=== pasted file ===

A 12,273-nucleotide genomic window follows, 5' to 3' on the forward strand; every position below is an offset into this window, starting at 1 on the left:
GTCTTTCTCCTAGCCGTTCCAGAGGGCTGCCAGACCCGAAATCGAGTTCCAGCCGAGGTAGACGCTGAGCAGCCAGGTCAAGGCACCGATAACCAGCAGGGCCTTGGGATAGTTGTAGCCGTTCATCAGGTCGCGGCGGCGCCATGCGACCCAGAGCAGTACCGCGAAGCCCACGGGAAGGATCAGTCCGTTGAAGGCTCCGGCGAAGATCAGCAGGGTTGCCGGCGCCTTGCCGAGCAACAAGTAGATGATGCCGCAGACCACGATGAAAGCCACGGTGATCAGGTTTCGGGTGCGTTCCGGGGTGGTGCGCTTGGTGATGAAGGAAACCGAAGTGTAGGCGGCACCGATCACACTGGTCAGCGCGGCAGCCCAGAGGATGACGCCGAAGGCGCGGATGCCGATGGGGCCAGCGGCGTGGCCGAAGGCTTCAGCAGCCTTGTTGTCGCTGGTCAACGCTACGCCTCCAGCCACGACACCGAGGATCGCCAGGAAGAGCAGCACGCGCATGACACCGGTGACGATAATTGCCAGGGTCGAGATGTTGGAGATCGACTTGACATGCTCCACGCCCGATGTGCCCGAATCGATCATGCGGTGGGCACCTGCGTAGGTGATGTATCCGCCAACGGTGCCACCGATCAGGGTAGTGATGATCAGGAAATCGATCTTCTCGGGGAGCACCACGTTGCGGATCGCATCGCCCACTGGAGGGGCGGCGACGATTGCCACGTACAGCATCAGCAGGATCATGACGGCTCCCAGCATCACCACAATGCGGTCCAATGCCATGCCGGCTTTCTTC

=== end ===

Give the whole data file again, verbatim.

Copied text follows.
A 12,273-nucleotide genomic window follows, 5' to 3' on the forward strand; every position below is an offset into this window, starting at 1 on the left:
GTCTTTCTCCTAGCCGTTCCAGAGGGCTGCCAGACCCGAAATCGAGTTCCAGCCGAGGTAGACGCTGAGCAGCCAGGTCAAGGCACCGATAACCAGCAGGGCCTTGGGATAGTTGTAGCCGTTCATCAGGTCGCGGCGGCGCCATGCGACCCAGAGCAGTACCGCGAAGCCCACGGGAAGGATCAGTCCGTTGAAGGCTCCGGCGAAGATCAGCAGGGTTGCCGGCGCCTTGCCGAGCAACAAGTAGATGATGCCGCAGACCACGATGAAAGCCACGGTGATCAGGTTTCGGGTGCGTTCCGGGGTGGTGCGCTTGGTGATGAAGGAAACCGAAGTGTAGGCGGCACCGATCACACTGGTCAGCGCGGCAGCCCAGAGGATGACGCCGAAGGCGCGGATGCCGATGGGGCCAGCGGCGTGGCCGAAGGCTTCAGCAGCCTTGTTGTCGCTGGTCAACGCTACGCCTCCAGCCACGACACCGAGGATCGCCAGGAAGAGCAGCACGCGCATGACACCGGTGACGATAATTGCCAGGGTCGAGATGTTGGAGATCGACTTGACATGCTCCACGCCCGATGTGCCCGAATCGATCATGCGGTGGGCACCTGCGTAGGTGATGTATCCGCCAACGGTGCCACCGATCAGGGTAGTGATGATCAGGAAATCGATCTTCTCGGGGAGCACCACGTTGCGGATCGCATCGCCCACTGGAGGGGCGGCGACGATTGCCACGTACAGCATCAGCAGGATCATGACGGCTCCCAGCATCACCACAATGCGGTCCAATGCCATGCCGGCTTTCTTC